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A-Z of British Culture: Knights | Insight Guides Blog

A-Z of British Culture: Knights

Michael Caine at the World Premiere of "The Prestige". El Capitan Theater, Hollywood, CA. 10-17-06
Michael Caine at the World Premiere of "The Prestige". El Capitan Theater, Hollywood, CA. 10-17-06

Twice a year, at New Year and on the Queen’s official birthday in June, British newspapers carry two pages of tiny type: the Honours List of medals given out to the good, the worthy, the dedicated, the long-serving and the self-important. Most simply receive medals (Order of the British Empire or Commander of the British Empire), a few are made lords, others will be made knights, to be called, for ever after, Sir or Dame.

This is what is left of the system of patronage and chivalry upon which wars were fought, taxes levied and monarchs, however mad or bad, could guarantee a faithful following. In the Middle Ages there were two kinds of knight: religious and secular. By the 14th century, however, knights had become merely wealthy landowners, and anyone holding property worth more than £20 a year could buy a title.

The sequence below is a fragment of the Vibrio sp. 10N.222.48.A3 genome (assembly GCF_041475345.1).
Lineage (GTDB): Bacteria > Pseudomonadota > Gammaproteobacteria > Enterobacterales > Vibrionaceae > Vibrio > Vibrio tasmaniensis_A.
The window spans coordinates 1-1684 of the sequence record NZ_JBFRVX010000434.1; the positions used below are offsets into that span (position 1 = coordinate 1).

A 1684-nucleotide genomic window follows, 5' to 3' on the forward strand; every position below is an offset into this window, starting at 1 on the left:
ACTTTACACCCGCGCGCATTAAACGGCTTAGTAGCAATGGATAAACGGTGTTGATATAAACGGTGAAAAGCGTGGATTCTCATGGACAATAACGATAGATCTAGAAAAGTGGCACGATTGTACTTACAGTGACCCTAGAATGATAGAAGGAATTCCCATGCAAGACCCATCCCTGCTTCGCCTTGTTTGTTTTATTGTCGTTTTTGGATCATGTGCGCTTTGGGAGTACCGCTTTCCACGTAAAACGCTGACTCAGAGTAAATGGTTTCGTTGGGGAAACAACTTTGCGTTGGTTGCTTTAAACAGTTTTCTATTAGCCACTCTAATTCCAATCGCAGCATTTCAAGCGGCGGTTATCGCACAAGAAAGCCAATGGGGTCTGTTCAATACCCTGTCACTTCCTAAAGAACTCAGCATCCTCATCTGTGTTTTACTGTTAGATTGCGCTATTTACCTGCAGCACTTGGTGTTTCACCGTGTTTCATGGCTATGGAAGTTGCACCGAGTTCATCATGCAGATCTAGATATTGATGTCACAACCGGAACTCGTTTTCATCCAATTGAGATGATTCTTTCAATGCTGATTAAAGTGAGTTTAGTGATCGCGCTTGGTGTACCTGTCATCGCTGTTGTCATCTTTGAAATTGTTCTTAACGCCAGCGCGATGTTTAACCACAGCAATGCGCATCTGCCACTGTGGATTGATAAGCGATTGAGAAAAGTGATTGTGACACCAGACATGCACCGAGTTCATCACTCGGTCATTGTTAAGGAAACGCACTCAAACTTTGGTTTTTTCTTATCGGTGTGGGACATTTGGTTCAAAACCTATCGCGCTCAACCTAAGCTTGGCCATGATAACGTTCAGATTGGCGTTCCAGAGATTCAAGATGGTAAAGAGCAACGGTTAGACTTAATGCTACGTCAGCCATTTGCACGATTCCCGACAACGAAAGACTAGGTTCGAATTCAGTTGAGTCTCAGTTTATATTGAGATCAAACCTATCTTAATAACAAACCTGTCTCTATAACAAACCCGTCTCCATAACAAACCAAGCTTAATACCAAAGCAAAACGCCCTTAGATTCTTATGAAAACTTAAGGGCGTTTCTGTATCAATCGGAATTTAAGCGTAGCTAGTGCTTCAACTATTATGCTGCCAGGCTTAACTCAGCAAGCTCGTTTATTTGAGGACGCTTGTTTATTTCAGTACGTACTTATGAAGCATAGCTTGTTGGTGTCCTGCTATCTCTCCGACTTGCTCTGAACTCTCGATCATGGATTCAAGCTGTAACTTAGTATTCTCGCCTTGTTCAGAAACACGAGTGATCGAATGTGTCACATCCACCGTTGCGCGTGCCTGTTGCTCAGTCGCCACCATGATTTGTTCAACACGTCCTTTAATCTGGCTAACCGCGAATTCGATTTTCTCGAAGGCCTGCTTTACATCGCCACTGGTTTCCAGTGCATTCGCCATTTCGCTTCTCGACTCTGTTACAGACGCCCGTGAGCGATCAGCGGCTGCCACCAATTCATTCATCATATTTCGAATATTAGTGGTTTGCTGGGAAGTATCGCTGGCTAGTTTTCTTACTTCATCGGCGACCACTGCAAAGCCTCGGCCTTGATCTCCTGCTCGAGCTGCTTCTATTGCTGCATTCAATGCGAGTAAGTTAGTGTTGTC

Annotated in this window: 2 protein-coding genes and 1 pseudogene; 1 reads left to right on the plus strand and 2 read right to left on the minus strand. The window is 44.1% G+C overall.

Today, the Honours List is compiled by the civil service for the government of the day, although the public can also nominate worthy recipients in their communities. The recipients are for the most part unknown beavers, busybodies and bureaucrats. Headlines focus on the sprinkling of knighthoods for people in the arts and sport, since the public might at least have heard of them. There are 10 different orders of knighthood, and membership is for life only, unless, as in the case of the odd businessman, they are jailed (“detained at Her Majesty’s pleasure” is the euphemism), in which case Her Majesty can show her displeasure by demanding the title back.